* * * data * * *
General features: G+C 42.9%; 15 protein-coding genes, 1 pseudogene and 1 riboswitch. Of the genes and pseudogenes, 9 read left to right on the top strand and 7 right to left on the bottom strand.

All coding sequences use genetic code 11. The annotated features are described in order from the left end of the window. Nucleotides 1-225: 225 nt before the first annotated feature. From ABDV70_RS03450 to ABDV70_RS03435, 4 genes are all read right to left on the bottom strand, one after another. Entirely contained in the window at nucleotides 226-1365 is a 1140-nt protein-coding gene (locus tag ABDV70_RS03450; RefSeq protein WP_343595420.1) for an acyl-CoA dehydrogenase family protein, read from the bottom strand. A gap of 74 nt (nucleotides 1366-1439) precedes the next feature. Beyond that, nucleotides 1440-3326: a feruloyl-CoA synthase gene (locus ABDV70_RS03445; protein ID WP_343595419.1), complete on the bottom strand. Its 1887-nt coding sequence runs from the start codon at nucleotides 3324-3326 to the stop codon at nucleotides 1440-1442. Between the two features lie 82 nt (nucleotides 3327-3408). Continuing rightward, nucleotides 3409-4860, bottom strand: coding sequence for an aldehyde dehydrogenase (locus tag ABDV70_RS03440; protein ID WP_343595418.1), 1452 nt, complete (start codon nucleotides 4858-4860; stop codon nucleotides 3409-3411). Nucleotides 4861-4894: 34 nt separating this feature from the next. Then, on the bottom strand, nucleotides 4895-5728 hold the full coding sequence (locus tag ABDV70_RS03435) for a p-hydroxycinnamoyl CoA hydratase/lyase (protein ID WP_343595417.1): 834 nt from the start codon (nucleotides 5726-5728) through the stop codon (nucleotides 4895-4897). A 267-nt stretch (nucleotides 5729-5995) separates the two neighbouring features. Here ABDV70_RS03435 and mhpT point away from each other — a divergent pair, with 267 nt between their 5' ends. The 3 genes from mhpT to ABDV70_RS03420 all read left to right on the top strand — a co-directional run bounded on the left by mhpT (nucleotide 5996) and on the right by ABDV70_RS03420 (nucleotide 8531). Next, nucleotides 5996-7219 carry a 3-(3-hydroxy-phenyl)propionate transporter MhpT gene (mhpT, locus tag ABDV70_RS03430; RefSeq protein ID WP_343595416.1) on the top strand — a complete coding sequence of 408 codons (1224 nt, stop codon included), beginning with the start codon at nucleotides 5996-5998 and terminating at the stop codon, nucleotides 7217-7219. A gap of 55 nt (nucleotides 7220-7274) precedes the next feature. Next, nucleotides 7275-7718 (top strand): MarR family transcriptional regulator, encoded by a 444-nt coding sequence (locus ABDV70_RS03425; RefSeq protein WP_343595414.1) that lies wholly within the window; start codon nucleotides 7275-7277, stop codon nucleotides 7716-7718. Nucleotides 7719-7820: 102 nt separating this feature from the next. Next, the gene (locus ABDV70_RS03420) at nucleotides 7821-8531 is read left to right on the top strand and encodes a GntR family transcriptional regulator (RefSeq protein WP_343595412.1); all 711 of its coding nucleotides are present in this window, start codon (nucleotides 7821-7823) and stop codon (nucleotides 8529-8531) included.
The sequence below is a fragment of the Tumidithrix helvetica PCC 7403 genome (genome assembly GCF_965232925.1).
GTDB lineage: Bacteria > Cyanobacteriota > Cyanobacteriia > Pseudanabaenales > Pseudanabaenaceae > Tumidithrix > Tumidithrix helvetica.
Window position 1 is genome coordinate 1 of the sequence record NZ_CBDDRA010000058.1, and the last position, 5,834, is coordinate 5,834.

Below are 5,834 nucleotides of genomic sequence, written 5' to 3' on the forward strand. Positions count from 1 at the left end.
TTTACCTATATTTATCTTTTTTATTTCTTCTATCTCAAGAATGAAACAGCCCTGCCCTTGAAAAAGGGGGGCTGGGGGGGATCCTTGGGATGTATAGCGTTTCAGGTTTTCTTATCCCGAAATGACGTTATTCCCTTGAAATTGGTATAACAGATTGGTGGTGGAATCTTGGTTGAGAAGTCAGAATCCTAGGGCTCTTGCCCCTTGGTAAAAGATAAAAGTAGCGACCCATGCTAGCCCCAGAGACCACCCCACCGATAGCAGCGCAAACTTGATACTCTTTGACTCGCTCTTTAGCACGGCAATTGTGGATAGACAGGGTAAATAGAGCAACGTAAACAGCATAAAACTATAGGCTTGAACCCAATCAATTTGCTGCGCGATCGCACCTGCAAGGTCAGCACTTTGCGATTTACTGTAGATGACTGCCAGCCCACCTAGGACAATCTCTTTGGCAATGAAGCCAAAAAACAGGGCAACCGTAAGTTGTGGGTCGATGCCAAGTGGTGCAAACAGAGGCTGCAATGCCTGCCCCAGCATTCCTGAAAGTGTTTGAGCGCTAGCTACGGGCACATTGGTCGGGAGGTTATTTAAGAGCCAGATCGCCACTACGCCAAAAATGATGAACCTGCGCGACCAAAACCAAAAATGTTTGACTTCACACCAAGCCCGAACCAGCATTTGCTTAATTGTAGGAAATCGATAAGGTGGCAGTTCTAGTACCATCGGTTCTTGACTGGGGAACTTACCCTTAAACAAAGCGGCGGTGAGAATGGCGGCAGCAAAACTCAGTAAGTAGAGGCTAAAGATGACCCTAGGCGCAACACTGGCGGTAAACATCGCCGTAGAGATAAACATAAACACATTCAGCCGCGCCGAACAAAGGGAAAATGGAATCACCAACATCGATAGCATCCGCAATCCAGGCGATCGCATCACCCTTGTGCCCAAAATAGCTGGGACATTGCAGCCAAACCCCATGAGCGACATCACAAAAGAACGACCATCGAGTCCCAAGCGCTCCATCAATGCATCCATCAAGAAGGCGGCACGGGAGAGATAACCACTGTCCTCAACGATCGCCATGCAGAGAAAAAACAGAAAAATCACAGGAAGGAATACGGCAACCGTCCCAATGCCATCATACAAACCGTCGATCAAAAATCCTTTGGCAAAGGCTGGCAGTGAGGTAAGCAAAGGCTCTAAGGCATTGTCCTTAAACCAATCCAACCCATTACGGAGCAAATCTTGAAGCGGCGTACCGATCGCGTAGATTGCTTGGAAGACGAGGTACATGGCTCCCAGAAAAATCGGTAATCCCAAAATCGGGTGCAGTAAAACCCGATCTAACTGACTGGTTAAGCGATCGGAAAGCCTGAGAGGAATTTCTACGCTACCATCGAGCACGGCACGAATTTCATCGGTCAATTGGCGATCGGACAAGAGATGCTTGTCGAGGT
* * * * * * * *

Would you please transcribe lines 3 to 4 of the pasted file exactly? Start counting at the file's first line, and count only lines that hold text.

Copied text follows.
The sequence below is a fragment of the Tumidithrix helvetica PCC 7403 genome (genome assembly GCF_965232925.1).
GTDB lineage: Bacteria > Cyanobacteriota > Cyanobacteriia > Pseudanabaenales > Pseudanabaenaceae > Tumidithrix > Tumidithrix helvetica.